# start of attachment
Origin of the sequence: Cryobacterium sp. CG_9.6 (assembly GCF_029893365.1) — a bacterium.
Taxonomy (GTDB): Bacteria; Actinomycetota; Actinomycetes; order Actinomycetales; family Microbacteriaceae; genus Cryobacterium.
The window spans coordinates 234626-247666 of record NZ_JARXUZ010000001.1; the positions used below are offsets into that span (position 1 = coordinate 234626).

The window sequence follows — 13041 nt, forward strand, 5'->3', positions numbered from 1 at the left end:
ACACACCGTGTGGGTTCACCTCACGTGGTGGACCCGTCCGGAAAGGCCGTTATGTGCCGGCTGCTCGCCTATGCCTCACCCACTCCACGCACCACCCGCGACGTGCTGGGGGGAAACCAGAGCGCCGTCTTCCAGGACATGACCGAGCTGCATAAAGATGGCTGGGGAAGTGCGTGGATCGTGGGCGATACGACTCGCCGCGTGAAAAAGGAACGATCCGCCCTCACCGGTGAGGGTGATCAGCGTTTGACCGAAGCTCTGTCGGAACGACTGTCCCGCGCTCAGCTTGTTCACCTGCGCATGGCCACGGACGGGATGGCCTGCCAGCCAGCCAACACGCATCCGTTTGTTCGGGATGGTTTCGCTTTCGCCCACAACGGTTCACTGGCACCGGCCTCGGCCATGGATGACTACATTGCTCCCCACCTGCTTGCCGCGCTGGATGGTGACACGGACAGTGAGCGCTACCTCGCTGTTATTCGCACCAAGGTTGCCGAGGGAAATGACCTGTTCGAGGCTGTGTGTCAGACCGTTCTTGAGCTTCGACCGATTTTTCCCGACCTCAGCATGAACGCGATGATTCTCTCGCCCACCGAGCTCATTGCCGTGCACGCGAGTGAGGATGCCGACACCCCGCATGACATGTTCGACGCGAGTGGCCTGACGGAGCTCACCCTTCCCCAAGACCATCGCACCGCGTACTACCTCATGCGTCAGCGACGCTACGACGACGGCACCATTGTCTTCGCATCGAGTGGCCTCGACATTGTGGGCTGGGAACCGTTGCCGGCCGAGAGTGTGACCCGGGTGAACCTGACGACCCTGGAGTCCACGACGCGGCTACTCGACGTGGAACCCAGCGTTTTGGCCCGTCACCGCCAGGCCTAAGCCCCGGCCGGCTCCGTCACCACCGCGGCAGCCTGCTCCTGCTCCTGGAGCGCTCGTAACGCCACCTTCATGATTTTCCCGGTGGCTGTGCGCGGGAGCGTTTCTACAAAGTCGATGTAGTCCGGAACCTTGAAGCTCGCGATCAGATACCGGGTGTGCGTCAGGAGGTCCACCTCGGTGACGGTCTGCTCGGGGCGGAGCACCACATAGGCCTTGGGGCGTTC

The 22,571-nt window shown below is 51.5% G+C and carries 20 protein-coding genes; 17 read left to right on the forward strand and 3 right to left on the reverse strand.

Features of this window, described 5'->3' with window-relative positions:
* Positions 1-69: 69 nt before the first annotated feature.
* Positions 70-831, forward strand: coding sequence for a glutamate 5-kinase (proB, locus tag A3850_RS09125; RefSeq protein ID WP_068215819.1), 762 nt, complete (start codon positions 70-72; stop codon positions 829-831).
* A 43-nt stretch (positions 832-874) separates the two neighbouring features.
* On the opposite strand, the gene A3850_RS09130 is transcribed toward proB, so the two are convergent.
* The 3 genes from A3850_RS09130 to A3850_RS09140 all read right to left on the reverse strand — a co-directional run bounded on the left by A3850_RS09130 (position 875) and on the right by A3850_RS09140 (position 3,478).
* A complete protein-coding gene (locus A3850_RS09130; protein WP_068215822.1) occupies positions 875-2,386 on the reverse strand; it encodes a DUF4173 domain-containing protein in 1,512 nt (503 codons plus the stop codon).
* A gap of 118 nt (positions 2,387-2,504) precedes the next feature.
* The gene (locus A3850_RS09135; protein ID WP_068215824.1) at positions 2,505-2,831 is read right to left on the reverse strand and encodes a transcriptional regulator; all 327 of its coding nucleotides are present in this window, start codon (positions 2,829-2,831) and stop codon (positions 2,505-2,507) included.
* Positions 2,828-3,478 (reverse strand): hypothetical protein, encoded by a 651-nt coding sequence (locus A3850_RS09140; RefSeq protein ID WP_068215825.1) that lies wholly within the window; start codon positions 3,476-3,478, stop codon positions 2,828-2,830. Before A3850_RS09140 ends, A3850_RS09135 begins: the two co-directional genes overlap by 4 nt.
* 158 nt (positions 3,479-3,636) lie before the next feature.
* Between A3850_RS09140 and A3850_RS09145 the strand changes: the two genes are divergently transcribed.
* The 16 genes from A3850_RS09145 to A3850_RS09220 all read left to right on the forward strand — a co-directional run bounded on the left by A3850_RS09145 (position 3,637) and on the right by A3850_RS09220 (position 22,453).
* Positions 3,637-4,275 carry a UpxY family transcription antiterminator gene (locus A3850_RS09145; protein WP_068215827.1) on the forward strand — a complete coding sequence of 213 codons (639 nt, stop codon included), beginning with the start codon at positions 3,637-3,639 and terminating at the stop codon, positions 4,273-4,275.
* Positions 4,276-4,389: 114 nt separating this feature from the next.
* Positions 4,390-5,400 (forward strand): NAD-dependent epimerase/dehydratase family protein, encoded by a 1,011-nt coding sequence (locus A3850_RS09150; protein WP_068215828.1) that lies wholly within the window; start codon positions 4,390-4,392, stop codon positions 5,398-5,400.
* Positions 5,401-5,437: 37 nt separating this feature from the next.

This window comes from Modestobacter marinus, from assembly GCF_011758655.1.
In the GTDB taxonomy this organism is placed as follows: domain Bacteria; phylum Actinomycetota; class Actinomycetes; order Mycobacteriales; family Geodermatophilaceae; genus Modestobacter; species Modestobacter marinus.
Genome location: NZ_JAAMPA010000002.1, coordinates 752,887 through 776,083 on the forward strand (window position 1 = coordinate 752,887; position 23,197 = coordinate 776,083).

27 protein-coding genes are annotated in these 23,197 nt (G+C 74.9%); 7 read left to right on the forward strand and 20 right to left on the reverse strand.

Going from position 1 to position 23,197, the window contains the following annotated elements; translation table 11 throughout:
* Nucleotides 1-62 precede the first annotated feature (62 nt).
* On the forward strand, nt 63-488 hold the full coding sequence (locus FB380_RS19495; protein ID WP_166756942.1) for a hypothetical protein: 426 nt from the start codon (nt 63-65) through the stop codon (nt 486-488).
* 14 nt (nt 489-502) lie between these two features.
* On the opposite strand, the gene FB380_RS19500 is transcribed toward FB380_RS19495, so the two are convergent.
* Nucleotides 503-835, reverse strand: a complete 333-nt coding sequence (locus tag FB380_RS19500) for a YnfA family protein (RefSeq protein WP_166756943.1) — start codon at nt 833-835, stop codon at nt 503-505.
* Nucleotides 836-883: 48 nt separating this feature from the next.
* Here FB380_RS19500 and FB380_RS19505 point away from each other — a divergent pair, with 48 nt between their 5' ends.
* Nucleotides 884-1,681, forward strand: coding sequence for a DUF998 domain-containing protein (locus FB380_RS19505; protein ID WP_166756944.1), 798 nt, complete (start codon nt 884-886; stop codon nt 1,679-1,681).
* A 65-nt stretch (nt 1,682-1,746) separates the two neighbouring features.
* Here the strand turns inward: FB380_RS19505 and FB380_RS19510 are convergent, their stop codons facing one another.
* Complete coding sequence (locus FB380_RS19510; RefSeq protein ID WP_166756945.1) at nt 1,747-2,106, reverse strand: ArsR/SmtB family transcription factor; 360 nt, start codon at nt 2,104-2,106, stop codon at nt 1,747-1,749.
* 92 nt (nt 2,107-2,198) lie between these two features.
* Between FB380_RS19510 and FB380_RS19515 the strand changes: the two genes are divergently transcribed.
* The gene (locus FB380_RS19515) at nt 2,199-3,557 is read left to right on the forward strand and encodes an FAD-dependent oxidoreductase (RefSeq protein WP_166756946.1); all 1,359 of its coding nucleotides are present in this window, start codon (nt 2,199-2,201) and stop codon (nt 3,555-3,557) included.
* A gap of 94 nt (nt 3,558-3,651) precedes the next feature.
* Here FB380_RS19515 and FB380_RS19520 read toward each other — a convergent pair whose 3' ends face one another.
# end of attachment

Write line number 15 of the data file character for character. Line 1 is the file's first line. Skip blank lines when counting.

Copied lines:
* The gene (locus A3850_RS09135; protein ID WP_068215824.1) at positions 2,505-2,831 is read right to left on the reverse strand and encodes a transcriptional regulator; all 327 of its coding nucleotides are present in this window, start codon (positions 2,829-2,831) and stop codon (positions 2,505-2,507) included.